Storage trait in the Self Encryption repository. This now includes an additional function to generate the address with respect to the desired Immutable Data variant (Published or Unpublished) in the picture.
There were also bug fixes and unit testing going on in parallel. @marcin worked on a pretty important bug fix which allowed revoked apps to read unpublished data. Now, we will inspect every request from an app that is a GET for unpublished data. In this case, we make sure the app is authorized (that is the requester’s account contains its public key). We have updated our revocation tests to account for the new behavior (including that we no longer re-encrypt data, as mentioned below). @lionel.faber has been busy writing tests in the
safe_app module which verify the workings of the AppendOnly Data APIs in various scenarios including permissions checking between owners and apps.
Another major revamp in SCL was the SAFE Authenticator’s migration to the new data types and APIs. The Authenticator now makes use of the new data types and APIs in its internal mechanisms, discarding the older ones. Various key structs like the
Share_Mdata etc., have all been updated to the new Unsequenced Mutable Data.
The revocation and recovery operations have been adapted to the new implementations. Re-encryption has been ripped as the permissions checking semantics have changed with the new data types. We now are close in completing our current milestone (linked in the project plan above), with only the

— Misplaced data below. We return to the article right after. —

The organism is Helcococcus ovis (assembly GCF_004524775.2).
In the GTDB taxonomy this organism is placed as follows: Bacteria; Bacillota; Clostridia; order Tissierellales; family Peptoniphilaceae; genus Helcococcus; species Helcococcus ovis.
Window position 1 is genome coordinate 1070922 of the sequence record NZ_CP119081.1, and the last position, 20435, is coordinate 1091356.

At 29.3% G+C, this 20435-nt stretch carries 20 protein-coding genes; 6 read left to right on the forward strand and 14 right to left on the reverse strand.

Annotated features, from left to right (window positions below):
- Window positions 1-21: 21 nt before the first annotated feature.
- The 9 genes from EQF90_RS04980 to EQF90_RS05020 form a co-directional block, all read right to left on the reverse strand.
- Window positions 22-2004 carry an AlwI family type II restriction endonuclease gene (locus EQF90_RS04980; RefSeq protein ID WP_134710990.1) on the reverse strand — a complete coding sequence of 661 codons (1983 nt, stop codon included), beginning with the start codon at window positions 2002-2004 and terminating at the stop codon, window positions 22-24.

safe_app module’s adaptations left out, which is underway. With this ending, the whole of SAFE Client Libs will be then using the new data types and approaches with all the older ones removed.
With all that, we should be ready to completely remove Routing from SAFE Client Libs in favour of QuicP2P, which is another ongoing project which is nearing completion. We have moved SAFE App to use quic-p2p too now, and in parallel we’re working on the minor (but necessary) things like using configuration files for providing the quic-p2p config. We are aiming to stabilise the current development branch in SAFE Client Libs soon and make it available to use for the front-end team.
Secure Message Delivery
We continue to progress the development toward getting the initial parts of Secure Message Delivery functional.
We ensured that some state is the same for all elders in a section, which we call ‘shared state’. We merged PRs which cover our view of our own section history; our neighbours we connect to as well as the remaining sections in the network. A soon-to-be-merged PR, fixes in the same way our view of neighbours’ view of us that we use to decide what information we need to send.
The initial work of sender verification is in a work in progress PR to be reviewed and discussed. This will be added to the work of using that to trust acknowledgement (already pushed in another paused PR). At this point this will complete the end-to-end view of the solution. As you can tell we have many PRs in flight as we pull all the parts of secure message delivery together in the absence of fully integrated BLS. This work is closing in on a solution right now and the BLS track (next) will complete the design, leaving us to move to node age, which is a large component indeed.